The smokeless products are shaped just like candy, making it obvious that tobacco companies are trying to get younger people hooked on their products. If a young child swallows such a product, it could be disastrous.
Companies also are using social networking to advance their products. Since young people are the forerunners of such Web sites, Big Tobacco will bombard them with images of cigarettes and similar products.
Kids are unaware of the dangers of tobacco. They are constantly growing and changing, and the world is a strange and confusing place. They are easy to manipulate, and Big Tobacco is taking advantage of them. Companies should have to face the same penalties that everyone else does when cigarettes are solicited to children.
This is not to say the products are bad and don’t have a place. Many adults aware of the repercussions of tobacco products will probably adapt to these products. Many public places are banning smoking cigarettes.
Even entire cities are outlawing smoking cigarettes anywhere in public. These products will allow adults to get their fix without having to light up, avoiding complaints from surrounding people.
It may be impossible to stop tobacco companies from using social networks, where millions of kids and teenagers will see tobacco products. In the end, it is up to the person to decide whether to use tobacco products.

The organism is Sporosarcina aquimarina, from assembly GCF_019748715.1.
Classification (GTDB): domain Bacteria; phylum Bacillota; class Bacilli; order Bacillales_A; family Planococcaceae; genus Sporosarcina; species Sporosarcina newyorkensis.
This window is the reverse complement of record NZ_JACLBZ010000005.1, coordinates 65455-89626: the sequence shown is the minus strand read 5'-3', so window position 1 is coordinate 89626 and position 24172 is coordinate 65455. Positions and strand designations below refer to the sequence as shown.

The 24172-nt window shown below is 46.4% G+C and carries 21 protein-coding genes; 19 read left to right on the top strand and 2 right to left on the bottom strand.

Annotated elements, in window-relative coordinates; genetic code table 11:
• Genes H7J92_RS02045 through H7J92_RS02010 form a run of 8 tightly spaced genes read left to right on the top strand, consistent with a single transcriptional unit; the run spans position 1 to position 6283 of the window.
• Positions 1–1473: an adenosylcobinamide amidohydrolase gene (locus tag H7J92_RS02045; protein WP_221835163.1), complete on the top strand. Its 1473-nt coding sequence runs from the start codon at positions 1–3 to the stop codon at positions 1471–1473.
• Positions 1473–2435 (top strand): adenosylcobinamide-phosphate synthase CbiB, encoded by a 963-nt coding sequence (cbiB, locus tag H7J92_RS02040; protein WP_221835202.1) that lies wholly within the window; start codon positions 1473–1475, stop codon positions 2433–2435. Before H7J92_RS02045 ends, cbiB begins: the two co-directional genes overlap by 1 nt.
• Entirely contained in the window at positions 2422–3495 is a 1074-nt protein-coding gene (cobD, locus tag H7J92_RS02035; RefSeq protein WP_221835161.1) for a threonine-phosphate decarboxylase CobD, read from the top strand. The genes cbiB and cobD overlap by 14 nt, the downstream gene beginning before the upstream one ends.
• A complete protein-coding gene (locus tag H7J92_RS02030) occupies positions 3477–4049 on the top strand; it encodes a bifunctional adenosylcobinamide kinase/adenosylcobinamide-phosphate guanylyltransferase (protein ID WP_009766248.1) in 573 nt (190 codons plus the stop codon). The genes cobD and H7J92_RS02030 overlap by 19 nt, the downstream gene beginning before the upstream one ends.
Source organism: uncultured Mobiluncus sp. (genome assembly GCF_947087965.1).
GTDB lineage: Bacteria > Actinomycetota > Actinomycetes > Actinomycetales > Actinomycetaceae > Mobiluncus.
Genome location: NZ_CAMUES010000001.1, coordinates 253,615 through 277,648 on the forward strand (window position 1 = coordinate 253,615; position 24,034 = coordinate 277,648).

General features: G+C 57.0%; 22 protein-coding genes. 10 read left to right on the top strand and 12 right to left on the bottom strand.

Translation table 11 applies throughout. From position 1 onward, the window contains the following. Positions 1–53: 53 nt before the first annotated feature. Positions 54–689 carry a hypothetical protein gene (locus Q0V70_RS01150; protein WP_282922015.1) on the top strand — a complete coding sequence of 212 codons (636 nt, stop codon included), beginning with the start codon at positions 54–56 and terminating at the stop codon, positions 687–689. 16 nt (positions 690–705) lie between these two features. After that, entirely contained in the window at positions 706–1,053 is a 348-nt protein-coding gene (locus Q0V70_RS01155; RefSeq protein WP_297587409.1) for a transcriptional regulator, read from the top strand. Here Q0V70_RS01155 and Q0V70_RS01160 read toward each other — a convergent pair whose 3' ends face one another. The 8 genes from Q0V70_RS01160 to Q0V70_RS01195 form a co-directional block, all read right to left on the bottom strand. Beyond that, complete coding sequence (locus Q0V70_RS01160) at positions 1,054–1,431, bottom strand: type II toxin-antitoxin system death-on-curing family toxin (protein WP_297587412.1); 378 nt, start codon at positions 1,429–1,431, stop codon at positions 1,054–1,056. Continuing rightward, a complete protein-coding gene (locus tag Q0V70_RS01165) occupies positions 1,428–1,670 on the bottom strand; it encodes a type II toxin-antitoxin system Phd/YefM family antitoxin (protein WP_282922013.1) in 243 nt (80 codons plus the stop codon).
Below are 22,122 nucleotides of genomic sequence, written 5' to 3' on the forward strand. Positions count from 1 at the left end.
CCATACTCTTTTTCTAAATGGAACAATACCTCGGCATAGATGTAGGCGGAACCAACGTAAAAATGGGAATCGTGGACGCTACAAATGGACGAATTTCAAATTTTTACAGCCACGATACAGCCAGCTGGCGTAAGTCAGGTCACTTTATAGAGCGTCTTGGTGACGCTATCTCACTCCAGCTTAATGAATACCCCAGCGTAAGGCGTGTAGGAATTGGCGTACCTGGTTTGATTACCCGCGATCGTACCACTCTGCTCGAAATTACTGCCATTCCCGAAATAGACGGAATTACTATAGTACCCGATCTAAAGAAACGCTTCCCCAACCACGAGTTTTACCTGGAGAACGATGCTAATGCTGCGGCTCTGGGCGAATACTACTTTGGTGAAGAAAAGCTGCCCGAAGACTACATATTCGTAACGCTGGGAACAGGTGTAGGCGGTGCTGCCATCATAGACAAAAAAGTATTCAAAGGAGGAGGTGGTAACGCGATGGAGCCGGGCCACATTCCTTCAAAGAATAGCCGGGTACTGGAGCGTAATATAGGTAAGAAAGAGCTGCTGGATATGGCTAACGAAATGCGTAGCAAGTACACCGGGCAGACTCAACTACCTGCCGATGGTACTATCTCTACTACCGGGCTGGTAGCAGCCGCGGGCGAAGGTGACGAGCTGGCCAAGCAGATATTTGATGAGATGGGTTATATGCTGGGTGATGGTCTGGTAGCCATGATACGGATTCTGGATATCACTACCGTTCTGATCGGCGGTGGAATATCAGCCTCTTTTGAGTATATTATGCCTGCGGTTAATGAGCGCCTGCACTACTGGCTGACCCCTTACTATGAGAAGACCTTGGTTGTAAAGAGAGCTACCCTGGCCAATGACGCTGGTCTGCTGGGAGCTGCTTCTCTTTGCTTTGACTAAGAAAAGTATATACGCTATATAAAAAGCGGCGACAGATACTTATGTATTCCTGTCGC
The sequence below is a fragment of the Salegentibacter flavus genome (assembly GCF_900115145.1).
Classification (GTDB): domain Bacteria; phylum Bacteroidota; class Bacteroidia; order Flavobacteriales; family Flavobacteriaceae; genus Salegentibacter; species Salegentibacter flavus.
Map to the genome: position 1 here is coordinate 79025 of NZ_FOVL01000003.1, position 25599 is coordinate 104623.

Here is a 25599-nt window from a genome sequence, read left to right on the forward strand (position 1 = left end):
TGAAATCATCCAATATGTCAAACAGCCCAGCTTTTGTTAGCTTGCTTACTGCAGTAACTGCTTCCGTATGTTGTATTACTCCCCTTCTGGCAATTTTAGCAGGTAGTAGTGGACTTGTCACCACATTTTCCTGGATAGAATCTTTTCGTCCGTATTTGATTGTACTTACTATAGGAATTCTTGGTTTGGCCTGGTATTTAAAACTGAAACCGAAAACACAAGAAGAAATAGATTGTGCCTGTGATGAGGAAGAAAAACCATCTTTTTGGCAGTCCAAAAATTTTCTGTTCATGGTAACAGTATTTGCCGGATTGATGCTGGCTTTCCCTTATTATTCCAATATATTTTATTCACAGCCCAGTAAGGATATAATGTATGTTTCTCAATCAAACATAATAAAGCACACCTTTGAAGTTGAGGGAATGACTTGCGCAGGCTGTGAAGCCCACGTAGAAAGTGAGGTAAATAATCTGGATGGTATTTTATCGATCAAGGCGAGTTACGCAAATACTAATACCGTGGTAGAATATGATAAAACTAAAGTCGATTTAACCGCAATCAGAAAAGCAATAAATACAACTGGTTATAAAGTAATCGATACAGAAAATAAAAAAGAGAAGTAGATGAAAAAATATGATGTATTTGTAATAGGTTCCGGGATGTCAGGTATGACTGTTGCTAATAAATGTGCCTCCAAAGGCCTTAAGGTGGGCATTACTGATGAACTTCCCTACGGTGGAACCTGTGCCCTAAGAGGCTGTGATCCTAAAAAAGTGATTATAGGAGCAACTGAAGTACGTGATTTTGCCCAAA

But these strategies are on the verge of manipulating children and teenagers against the will of their parents. Educating the young on the dangers of tobacco only goes so far.
Tobacco companies should be careful when going young in their marketing. We understand you have businesses to run, but children’s well beings are at stake.

© Copyright: October 16, 2009 Cm-life

RJR Bounces Back with New Injectable Tobacco Product

Years ago, during the much-publicized tobacco settlement, government officials advised the tobacco industry to branch out into new products, hopefully ones that won’t kill tens of thousands of people every year. Well, they listened. In fact, they were so Injectable Tobacco Productenthusiastic about the suggestion that they completely missed the last part.
Since that time the industry has spent its considerable fortunes developing new and innovative products that retain the same toxic allure that consumers and undertakes have come to expect. Unfortunately, the government doesn’t seem to get it. Either afraid of change or simply jealous of all these awesome ideas federal regulators have stepped in every time to swat down the industry’s best new product categories.
This week the FDA banned flavored cigarettes on the grounds that the products were designed for and marketed to consumers too young to purchase them legally, and insiders say that it’s just a matter of time before the newly-empowered agency also bans the industry’s newest high-tech offering: tobacco in the form of dissolvable strips packaged to look like breath mints.
It’s just not fair.
Not to worry.
The same scrappy, resourceful industry that brought us scientific breakthroughs like the T-Zone is bound to have another amazing technological marvel up its sleeve. And indeed they have. On the very same day of the FDA’s announcement, RJ Reynolds launched a new product based on an entirely new delivery medium: injectable nicotine.